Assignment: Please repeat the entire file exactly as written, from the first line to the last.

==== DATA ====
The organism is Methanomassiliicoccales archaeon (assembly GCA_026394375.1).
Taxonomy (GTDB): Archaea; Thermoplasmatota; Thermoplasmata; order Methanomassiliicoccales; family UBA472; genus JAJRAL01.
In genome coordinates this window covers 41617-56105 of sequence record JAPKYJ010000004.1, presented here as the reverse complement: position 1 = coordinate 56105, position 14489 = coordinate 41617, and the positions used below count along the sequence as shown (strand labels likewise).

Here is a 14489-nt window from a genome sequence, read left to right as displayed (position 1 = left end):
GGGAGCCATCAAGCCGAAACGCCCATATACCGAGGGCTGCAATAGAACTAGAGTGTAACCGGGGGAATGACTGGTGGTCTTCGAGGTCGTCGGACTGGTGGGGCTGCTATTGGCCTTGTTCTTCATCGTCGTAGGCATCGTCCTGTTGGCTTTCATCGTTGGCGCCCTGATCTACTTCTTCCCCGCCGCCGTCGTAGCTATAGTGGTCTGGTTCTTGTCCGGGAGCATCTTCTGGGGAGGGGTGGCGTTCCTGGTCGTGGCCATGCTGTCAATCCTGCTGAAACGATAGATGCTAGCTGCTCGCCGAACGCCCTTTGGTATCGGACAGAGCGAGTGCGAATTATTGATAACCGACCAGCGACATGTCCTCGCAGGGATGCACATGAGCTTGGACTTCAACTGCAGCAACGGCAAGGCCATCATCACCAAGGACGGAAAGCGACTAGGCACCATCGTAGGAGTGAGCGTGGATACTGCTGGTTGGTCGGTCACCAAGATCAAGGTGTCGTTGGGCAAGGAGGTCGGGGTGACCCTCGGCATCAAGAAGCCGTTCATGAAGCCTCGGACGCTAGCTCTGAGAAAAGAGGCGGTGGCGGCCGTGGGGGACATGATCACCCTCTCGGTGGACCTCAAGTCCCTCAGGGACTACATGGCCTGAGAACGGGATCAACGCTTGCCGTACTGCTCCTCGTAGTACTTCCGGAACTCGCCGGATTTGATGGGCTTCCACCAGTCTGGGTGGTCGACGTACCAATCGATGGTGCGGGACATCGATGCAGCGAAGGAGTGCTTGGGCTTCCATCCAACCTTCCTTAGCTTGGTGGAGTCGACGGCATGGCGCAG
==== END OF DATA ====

The organism is Methanomassiliicoccales archaeon (assembly GCA_026394375.1).
Taxonomy (GTDB): Archaea; Thermoplasmatota; Thermoplasmata; order Methanomassiliicoccales; family UBA472; genus JAJRAL01.
In genome coordinates this window covers 41617-56105 of sequence record JAPKYJ010000004.1, presented here as the reverse complement: position 1 = coordinate 56105, position 14489 = coordinate 41617, and the positions used below count along the sequence as shown (strand labels likewise).

Here is a 14489-nt window from a genome sequence, read left to right as displayed (position 1 = left end):
GGGAGCCATCAAGCCGAAACGCCCATATACCGAGGGCTGCAATAGAACTAGAGTGTAACCGGGGGAATGACTGGTGGTCTTCGAGGTCGTCGGACTGGTGGGGCTGCTATTGGCCTTGTTCTTCATCGTCGTAGGCATCGTCCTGTTGGCTTTCATCGTTGGCGCCCTGATCTACTTCTTCCCCGCCGCCGTCGTAGCTATAGTGGTCTGGTTCTTGTCCGGGAGCATCTTCTGGGGAGGGGTGGCGTTCCTGGTCGTGGCCATGCTGTCAATCCTGCTGAAACGATAGATGCTAGCTGCTCGCCGAACGCCCTTTGGTATCGGACAGAGCGAGTGCGAATTATTGATAACCGACCAGCGACATGTCCTCGCAGGGATGCACATGAGCTTGGACTTCAACTGCAGCAACGGCAAGGCCATCATCACCAAGGACGGAAAGCGACTAGGCACCATCGTAGGAGTGAGCGTGGATACTGCTGGTTGGTCGGTCACCAAGATCAAGGTGTCGTTGGGCAAGGAGGTCGGGGTGACCCTCGGCATCAAGAAGCCGTTCATGAAGCCTCGGACGCTAGCTCTGAGAAAAGAGGCGGTGGCGGCCGTGGGGGACATGATCACCCTCTCGGTGGACCTCAAGTCCCTCAGGGACTACATGGCCTGAGAACGGGATCAACGCTTGCCGTACTGCTCCTCGTAGTACTTCCGGAACTCGCCGGATTTGATGGGCTTCCACCAGTCTGGGTGGTCGACGTACCAATCGATGGTGCGGGACATCGATGCAGCGAAGGAGTGCTTGGGCTTCCATCCAACCTTCCTTAGCTTGGTGGAGTCGACGGCATGGCGCAG